When you read an exceptionally long novel, the nuances of prose and character become almost ingrained, so remembrance of a time they were not known is difficult to recall. Such is the case with Quicksilver, the first of Neal Stephenson’s massive Baroque Cycle. It seems as though I’ve been reading the book for a year, though in reality it’s closer to two months. In essence, its three novels printed as one, and the tale of three characters: Daniel Waterhouse, “Half-Cocked” Jack Shaftoe, and Eliza, Countess de la Zuer.
The tome opens with a hanging in 1713 Boston, a mysterious outsider, Enoch the Red, coming to round up Daniel Waterhouse, a Natural Philosopher at the Institute of Tecknologikal Arts (MIT). Waterhouse is required in England to sort out a grand debate: who is the inventor of Calculus, Newton or Leibniz? As Waterhouse boards a ship bound for the Old World, pursued by Edward Teach (Blackbeard) out of Boston Harbor, we are transported back to 1661, at Cambridge. Isaac Newton is Waterhouse’s roommate. Newton’s an eccentric fellow, neglecting food for mathematical proofs, sticking needles in his eye to determine the oracular geometry. But this establishes a fascination with science that runs throughout the novel.
This first book stays primarily in England, as Newton and Waterhouse conduct research in the Royal Society, along with the likes of Robert Hooke and Roger Wilkins. London is a city of change – first the Great Plague in 1665, then the Great Fire in 1666. Monarchs die and power switches hands. Wars are fought, allegiances constantly changing between the Netherlands, France, and the Holy Roman Empire. It is a volatile time, and through it all are the Natural Philosophers, observing the world, gradually progressing from the medieval to the modern.
The fascination of this time period is precisely that collision – there are hangings and plagues and massacres, castles and swords and Kings; but also telescopes, calculus, engineering, the first inklings of medicine (though still quite horrific). It’s due to this incredibly rich trove of detail that the book grows so large. I think a number of reviewers have used the term verisimilitude – this is fiction that is almost hyper-realistic.
Book Two (King of Vagabonds) follows Jack Shaftoe on his miraculous adventures across Europe. I couldn’t help but see Jonny Depp as Shaftoe (in full Jack Sparrow garb), because he’s essentially a “land pirate”. Before there were bums, there were Vagabonds, stateless wanderers who acted as mercenaries, handymen, and petty thieves. It completes the picture when Jack rescues Eliza (Kiera Knightly anyone?) from a Turkish Harem, a beautiful and clever British girl kidnapped into slavery by Barbary Pirates. Thus follows numerous adventures as Jack and Eliza escape the Turkish war camp (burrowing through the floor of a Vienna Church), fleeing angry pagan worshippers (in a German silver mine), even one-upping the Sun King (Louis XIV) himself. Eliza befriends Gottfried Leibniz, one of the only German Natural Philosophers, and together they engage in numerous business endeavors, and even a little espionage.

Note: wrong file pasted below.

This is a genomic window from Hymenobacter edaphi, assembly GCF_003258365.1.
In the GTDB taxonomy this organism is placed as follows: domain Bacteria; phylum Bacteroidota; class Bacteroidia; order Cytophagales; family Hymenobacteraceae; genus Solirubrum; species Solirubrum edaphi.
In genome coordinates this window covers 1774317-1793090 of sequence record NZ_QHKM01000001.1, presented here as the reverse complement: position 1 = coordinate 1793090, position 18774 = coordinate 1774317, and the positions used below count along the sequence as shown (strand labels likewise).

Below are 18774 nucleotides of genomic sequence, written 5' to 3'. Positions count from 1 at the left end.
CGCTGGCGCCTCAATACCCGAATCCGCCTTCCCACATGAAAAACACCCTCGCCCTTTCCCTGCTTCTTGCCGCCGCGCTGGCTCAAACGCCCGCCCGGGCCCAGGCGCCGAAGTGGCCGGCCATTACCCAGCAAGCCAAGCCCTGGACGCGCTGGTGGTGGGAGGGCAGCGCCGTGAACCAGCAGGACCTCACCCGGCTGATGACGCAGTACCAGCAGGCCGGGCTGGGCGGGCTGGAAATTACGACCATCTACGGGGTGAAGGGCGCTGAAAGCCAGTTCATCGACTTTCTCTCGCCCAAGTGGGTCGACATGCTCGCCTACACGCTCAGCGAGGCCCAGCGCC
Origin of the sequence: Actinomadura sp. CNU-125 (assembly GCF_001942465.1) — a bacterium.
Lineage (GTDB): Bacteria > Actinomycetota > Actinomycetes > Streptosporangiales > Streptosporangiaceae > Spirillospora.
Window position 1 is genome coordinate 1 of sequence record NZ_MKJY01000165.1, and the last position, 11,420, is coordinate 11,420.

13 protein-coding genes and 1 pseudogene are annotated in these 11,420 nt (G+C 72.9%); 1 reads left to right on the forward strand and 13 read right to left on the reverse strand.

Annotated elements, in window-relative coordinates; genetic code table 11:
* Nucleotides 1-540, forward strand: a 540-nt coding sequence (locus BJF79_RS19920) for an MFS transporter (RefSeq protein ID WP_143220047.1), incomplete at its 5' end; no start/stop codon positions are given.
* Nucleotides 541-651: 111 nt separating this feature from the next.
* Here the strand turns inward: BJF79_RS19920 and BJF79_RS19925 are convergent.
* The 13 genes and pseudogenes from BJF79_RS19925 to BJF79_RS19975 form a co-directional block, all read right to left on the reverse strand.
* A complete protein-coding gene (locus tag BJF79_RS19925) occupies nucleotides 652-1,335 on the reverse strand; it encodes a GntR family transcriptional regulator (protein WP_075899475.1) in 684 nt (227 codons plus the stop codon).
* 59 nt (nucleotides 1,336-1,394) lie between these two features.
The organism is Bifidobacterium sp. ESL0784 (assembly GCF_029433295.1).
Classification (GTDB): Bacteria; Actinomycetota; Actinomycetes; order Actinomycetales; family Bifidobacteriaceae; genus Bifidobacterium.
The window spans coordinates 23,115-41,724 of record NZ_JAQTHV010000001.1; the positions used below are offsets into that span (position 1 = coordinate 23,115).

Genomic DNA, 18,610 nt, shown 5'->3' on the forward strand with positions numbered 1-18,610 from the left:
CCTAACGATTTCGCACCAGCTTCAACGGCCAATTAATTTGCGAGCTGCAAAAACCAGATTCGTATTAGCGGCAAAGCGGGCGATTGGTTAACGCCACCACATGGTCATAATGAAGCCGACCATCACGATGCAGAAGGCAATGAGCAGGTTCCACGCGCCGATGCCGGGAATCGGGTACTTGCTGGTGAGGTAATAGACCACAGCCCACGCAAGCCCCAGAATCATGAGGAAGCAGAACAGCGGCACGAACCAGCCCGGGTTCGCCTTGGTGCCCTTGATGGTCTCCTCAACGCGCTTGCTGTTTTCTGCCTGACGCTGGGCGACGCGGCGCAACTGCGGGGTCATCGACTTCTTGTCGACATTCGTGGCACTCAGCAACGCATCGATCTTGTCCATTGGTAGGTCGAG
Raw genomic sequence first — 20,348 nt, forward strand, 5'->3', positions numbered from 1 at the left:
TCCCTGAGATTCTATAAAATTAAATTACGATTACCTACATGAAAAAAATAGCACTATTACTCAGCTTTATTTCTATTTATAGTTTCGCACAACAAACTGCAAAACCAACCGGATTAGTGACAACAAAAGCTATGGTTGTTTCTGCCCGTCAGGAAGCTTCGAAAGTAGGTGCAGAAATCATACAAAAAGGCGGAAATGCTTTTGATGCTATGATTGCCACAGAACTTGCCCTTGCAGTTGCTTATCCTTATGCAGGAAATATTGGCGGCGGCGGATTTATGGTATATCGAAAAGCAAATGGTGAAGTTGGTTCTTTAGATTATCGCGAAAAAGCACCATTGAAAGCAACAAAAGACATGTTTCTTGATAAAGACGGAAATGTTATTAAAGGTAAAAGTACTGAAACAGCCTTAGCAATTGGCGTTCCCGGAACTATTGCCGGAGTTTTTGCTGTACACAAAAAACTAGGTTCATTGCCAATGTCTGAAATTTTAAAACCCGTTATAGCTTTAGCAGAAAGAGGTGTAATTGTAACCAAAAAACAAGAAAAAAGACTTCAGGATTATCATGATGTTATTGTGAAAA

Book Three tracks Eliza (now made a Countess at Versailles) and Daniel as war once again comes to Europe. France (which is Catholic), pushes East and North against the Dutch and Germans, both Protestant states. England, on the other hand, experiences a Glorious Revolution, in which the Francophile King James II is overthrown by William of Orange (of the Netherlands). Both Daniel and Eliza narrowly skirt death in these volatile times, despite both their lofty statures. Much of this book is comprised of letters, sent between Eliza and Liebniz and other players in the game. Eliza encrypts her communications using a cipher based on the I Ching – what is read in plaintext as vapid descriptions of fashion and style at Versailles becomes backstabbing gossip, the questionable proclivities of courtiers, even the military dealings of France.
Aside from the depth of knowledge Stephenson exhibits, his prose is a joy to read. There’s a black humor underlying the threat of death and destruction, especially in the Jack Shaftoe chapters. Waterhouse is also quiet humorous, a stiff-upperlip Protestant who approaches life more through mathematics than emotions. And Eliza’s sheer cunning precipitates a magnificent rise from slavery to nobility.
Perhaps its Stephenson’s engineering background, but he also has the ability to create “Recursive Literature”. It’s a common technique in writing, to abstract a pattern and apply it to the meta-element, but Stephenson is a master of it. One example lies in the proofs of the natural philosophers – gravity and force is utilized as an extended metaphor, applied to both states and statesmen. As Danial walks a long parabola around a fairground, he contemplates the eccentric Newton who is equally drawn to science and alchemy. And in an allusion to Shakespeare, Daniel paraphrases “all the world’s a stage,” and in the next chapter, his dialogue is formatted as a theatrical script. It’s these genius touches that truly set the book apart.
I’ve yet to purchase the next book in the cycle, The Confusion. These books take quite a lot out of me – as do most pursuits of exceptional quality. Nevertheless, Stephenson has secured the post he established with Snowcrash, Zodiac, Diamond Age and Cryptonomicon as my favorite writer.